When Chronic Illness Leads to Depression and Anger
Your chronic illness weighs heavily on your body. Whether it is due to pain, mobility or your senses, your body doesn’t function the way you want it to; it doesn’t function the way other bodies do. This difference makes you stand out and forces others to see you differently.
The problems don’t end with the physical, though. Your physical problems also weigh heavily on your mind. It seems to create a disconnect between you and the rest of the world because your experience is so different from other people’s. You feel like an outsider in your own skin.
This weight increases the risk of experiencing mental health issues. Over the years, studies have found that people with physical disabilities are at greater risk of depression than the average population. Perhaps unsurprisingly, people with physical disabilities experience three times the rate of depression, three times the rate of loneliness and four times the rate of feeling like a failure.
These findings may be disappointing, but they do not indicate that you are destined to live a life full of depression and despair. Hopefully, this information gives you motivation to be different and exceptional.
Depression will try to suck you into its black hole. Your job is to resist and then fight back to make your life as positive and full of potential as it can be.
The task is intimidating but achievable. Here’s how:
Work Through Anger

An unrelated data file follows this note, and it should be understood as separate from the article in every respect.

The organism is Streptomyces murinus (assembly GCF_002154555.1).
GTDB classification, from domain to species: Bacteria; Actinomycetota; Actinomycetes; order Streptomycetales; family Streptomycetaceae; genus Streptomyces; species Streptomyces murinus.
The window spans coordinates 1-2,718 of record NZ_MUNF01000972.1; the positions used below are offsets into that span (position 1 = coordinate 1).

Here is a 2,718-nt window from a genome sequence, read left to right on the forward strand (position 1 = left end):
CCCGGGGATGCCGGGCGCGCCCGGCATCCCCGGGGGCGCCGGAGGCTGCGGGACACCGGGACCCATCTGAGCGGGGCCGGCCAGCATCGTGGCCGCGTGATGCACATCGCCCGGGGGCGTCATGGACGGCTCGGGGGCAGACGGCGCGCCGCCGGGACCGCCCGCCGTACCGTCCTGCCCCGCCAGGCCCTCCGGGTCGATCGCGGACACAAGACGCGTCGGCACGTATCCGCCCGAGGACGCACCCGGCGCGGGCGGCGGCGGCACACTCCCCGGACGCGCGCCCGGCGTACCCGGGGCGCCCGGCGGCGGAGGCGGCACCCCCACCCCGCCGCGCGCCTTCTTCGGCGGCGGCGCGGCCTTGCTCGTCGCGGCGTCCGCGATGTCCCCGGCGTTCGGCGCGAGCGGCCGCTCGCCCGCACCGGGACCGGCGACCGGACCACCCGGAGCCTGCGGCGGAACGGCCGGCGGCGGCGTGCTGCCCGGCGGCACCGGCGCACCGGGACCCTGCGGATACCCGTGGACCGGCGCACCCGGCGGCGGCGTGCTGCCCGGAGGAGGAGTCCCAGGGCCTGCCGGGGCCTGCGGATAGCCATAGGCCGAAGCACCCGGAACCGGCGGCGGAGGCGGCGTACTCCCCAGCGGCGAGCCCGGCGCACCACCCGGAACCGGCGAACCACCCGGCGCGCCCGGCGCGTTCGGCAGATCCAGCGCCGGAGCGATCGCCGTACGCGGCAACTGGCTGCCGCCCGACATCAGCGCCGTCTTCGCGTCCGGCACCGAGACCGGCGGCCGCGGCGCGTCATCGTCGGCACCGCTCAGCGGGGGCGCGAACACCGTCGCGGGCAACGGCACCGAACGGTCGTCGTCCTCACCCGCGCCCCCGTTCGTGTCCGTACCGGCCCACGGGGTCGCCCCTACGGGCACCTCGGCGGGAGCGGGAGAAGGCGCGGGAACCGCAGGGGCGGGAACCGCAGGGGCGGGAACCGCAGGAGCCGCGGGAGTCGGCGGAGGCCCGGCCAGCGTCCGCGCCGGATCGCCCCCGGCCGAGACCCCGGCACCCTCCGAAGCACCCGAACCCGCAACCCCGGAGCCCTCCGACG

Whether the disability came into your life later or was there from birth, you are left with a lot of questions. Why did this happen to me? What did I do to deserve this? How could God do this to me? Where did my life go wrong?
Think about these questions that come to your mind. What kind of feelings do they trigger? For most people, these questions create feelings of depression. The symptoms of sadness, low self-esteem, problems with weight changes and sleeping issues are recognizable, which makes them easier for professionals to treat.
For other people, the questions above trigger feelings of anger. What people do not understood so well is that anger commonly presents in people with physical disabilities. This is true because anger and depression are feelings that are closely related. When the feeling is turned inwardly, it is expressed as depression. When it is expressed outwardly towards others, it is anger.
Work Through Anger
To address anger directly, the first step is to acknowledge what you are feeling. Many people see anger as an undesirable feeling because of the negative association with violence and aggression. Actually, anger is a normal feeling to have. Trouble usually begins when people try to ignore, deny and suppress anger. These actions build stress and tension while diminishing your resources.